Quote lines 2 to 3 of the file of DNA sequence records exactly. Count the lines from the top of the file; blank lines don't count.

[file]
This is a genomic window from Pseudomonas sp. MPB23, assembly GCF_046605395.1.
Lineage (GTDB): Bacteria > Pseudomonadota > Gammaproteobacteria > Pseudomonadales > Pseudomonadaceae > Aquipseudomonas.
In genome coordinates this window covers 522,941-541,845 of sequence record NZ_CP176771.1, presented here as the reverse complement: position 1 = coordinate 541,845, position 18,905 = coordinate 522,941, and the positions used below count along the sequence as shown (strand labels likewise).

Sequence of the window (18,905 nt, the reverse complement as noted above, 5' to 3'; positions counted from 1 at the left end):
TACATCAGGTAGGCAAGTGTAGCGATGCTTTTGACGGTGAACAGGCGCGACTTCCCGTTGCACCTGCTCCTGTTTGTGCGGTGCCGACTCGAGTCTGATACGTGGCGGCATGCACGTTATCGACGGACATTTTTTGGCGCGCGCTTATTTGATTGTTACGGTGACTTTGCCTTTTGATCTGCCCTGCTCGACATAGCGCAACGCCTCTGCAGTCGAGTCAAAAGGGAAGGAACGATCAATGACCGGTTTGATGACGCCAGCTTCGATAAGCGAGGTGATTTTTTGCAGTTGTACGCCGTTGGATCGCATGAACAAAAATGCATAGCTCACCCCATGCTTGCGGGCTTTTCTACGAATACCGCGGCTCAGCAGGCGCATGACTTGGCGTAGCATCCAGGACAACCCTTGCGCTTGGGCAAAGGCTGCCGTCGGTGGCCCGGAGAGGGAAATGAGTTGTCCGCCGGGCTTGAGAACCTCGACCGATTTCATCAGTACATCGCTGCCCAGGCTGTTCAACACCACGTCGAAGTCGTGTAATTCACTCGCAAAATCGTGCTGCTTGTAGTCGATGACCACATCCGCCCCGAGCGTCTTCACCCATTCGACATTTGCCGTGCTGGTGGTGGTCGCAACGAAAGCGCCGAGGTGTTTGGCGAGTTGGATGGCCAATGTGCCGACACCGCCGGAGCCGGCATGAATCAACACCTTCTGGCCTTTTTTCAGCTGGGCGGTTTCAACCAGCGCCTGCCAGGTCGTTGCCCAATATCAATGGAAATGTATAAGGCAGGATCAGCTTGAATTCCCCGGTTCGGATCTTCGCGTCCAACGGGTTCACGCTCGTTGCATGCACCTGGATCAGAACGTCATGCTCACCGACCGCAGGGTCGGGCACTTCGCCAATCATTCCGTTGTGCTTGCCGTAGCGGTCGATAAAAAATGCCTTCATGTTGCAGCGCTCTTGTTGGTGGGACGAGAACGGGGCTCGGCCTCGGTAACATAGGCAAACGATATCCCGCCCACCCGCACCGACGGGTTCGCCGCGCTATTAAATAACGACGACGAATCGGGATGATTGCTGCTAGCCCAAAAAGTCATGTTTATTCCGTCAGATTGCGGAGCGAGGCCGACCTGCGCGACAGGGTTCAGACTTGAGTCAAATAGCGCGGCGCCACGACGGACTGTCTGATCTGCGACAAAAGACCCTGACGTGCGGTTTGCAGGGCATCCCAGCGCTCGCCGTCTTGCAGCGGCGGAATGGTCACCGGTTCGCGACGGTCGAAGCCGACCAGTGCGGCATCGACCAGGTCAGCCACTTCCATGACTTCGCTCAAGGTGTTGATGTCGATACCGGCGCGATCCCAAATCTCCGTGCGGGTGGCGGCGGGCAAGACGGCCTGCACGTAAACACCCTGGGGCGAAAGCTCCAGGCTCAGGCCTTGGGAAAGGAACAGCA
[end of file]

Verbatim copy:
Lineage (GTDB): Bacteria > Pseudomonadota > Gammaproteobacteria > Pseudomonadales > Pseudomonadaceae > Aquipseudomonas.
In genome coordinates this window covers 522,941-541,845 of sequence record NZ_CP176771.1, presented here as the reverse complement: position 1 = coordinate 541,845, position 18,905 = coordinate 522,941, and the positions used below count along the sequence as shown (strand labels likewise).